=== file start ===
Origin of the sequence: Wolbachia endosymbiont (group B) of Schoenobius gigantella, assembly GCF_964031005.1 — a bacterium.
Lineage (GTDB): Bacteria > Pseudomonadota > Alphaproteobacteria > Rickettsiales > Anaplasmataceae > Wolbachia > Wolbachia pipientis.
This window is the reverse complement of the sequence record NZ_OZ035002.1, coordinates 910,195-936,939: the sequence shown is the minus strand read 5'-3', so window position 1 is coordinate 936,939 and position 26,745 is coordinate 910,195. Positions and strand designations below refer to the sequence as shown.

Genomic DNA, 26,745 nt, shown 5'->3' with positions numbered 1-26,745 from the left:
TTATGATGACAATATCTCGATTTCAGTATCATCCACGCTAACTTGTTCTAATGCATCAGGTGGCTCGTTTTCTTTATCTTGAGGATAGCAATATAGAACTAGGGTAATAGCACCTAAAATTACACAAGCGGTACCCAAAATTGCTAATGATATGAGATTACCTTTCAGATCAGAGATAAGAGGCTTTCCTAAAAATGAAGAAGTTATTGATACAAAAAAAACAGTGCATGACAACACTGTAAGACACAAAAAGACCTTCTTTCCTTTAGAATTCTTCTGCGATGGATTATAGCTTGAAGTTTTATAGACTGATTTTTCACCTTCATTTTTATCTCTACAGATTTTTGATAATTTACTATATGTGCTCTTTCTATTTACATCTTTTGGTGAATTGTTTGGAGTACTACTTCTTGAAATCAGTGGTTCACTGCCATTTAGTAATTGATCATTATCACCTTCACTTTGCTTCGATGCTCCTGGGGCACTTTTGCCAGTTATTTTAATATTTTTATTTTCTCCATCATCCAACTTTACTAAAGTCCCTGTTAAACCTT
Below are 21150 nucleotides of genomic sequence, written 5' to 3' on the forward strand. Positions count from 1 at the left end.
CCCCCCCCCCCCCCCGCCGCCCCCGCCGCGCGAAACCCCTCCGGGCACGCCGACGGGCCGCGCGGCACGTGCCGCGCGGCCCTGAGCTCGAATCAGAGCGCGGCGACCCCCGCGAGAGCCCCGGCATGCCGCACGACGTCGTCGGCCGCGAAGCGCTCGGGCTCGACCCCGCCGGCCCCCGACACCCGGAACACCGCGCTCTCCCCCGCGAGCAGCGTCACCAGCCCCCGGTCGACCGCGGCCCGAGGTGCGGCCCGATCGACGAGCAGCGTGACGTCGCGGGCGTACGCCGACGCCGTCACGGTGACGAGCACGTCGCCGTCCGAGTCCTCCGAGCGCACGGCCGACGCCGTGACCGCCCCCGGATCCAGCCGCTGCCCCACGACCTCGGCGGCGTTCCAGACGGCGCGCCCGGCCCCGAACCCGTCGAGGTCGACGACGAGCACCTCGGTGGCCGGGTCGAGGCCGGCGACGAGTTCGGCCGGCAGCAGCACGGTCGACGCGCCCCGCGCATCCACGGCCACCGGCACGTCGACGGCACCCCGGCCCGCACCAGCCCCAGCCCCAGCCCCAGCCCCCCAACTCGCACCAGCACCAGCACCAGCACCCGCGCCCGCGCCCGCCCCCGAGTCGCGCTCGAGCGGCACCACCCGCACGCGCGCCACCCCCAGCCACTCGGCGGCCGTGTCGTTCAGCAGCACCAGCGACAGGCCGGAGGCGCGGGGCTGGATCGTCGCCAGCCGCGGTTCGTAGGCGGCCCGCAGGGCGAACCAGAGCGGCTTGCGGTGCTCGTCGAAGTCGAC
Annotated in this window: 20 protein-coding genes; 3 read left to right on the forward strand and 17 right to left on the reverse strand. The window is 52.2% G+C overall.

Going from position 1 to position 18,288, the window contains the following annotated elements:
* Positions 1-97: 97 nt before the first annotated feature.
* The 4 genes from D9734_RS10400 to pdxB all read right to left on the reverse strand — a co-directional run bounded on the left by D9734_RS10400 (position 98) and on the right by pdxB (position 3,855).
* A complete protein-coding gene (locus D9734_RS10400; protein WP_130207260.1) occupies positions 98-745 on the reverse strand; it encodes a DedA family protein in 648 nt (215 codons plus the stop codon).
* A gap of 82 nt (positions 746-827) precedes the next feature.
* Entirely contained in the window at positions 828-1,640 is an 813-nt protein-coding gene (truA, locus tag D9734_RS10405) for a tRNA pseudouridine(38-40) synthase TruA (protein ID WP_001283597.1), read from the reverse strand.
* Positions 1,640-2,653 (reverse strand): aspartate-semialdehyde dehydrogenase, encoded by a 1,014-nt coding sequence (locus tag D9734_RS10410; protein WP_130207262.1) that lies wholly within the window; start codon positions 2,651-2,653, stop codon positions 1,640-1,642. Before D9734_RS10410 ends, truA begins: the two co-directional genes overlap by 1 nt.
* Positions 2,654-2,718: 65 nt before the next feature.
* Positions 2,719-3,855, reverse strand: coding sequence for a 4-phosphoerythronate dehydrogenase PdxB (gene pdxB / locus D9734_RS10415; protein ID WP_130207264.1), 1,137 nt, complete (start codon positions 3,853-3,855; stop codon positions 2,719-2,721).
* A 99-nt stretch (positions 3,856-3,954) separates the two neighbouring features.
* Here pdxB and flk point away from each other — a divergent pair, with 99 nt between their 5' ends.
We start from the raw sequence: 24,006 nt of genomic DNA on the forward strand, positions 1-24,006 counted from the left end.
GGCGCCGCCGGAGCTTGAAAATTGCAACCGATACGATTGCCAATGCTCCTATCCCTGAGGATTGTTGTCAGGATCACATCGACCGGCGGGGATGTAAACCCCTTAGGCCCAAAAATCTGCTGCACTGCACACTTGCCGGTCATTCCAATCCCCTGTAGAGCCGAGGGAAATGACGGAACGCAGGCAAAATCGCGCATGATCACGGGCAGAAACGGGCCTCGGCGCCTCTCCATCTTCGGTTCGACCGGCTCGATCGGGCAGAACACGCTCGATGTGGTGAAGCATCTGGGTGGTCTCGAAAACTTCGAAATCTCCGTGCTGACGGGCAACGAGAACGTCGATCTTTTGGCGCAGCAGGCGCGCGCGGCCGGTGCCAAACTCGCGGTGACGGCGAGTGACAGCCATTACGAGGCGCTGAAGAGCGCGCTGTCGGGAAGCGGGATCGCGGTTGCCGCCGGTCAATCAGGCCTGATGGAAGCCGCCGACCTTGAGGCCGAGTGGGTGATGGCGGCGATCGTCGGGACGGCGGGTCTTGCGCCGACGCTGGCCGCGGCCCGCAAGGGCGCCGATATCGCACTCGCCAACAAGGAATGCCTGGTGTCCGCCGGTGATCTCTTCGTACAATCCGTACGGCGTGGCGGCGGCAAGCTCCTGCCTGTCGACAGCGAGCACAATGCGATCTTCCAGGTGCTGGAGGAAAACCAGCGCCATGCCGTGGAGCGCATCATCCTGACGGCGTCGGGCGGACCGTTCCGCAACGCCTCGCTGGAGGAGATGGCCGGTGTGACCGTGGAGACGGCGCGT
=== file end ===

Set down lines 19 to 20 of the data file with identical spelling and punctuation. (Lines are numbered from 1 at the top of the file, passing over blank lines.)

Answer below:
* Here pdxB and flk point away from each other — a divergent pair, with 99 nt between their 5' ends.
We start from the raw sequence: 24,006 nt of genomic DNA on the forward strand, positions 1-24,006 counted from the left end.